Saturday, March 13, 2010

Wine ...

I grabbed for a bottle of dry white cooking wine off the shelf of our neighborhood grocery store, and came up empty. There was red cooking wine. Cooking sherry. A sign indicating that at some point in the past a person could purchase dry white cooking wine from this particular venue for something like $3.64 -- a bargain for those early mornings before the bar opens. No dry white wine.

And, for the first time since we moved to West Duluth, I realized I was trapped. I'd just come from my grueling six minute commute from downtown, a route on the highway that includes like three weird merging scenarios. Was I going to have to double back through that 55 mph traffic-less and tedious menace? Weave and bob through the streets and avenues, and later scrape shards of the zombie foot traffic from 4th St. off my bumper. Then it got worse: I realized the next-closest grocery store is actually in Superior, Wisconsin. Wisconsin? Wisconsin.

In our old neighborhood, we were triangulated by supermercados: Whole Foods to the west, The Mold Factory to the South, and Mount Royal Fine Foods to the Northeast. Or, bulk couscous and BO, meat art resembling the Shamrock Shake, and $18 cheddar sold beneath flattering light in a store where everyone looks like they stepped out of a Pier One commercial, respectively. Two of these stores are within walking distance of our old place; The latter should have valet parking.

"Why, this is like living in Lakeside," I thought between claustrophobic gasps.

White cooking wine is not the same thing as white vinegar, I learned after a desperation Google. I was hoping this answer had changed since the last time I Googled this same question. Like food scientists had stumbled onto a new bit of key information linking the two liquids, and maybe I'd missed the breaking news.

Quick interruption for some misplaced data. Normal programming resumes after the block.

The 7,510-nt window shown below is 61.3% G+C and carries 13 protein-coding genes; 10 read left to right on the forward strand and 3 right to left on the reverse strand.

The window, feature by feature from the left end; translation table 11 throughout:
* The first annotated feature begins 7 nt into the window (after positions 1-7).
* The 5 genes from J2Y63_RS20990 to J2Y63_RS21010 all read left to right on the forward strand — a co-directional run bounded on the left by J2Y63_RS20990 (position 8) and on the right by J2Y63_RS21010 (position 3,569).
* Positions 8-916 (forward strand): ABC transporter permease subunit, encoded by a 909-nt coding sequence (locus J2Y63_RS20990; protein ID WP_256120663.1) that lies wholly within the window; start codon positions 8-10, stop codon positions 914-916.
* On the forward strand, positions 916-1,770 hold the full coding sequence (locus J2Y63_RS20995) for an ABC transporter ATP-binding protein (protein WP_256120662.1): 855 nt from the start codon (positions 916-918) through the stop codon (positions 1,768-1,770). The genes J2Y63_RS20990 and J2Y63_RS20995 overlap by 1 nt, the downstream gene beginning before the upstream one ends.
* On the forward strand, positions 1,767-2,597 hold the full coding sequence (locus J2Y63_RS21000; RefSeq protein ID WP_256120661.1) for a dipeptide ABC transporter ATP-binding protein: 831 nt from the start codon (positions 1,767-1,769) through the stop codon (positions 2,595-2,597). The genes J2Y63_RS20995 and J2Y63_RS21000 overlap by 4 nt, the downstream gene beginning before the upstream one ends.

It occurred to me that I could make something else. Our neighborhood supermarket is rich in other foods. They have a produce section. They even have an area marked "Ethnic Food," although I am assuming the exotic supplies in that section lean toward lefse and bowtie pasta. I checked the shelf again. Nada.

Okay, I admit, it took me just this long to realize that a good substitute for dry white cooking wine would probably be dry white drinking wine. And if I'm going to be sans crucial ingredient, an alcohol-based one is probably for the best. This neighborhood is rich is liquor stores. I can think of three that I could walk to without building up a sweat. So I did that. Chardonnay with a screw top.

There is something sexy about bringing home groceries and a bottle of real wine. It suggests that tonight is going to be a good night. Soft music, an apron, the clack of heels on a hard wood floor. These are always my favorite scenes in the movies I hate. Unfortunately, I knew I wouldn't be taking pulls off the bottle when I cook. It was a Wednesday, and I didn't want to wake up with a Sharpie mustache and regret. My liver and kidneys cawing about who carried the brunt of the pain.

The great irony in all of this is that I was making a Tuna Noodle Casserole for dinner.

1 comment:

Sproactually said...

Head to the ethnic food aisle for backup white wine, Goya has it.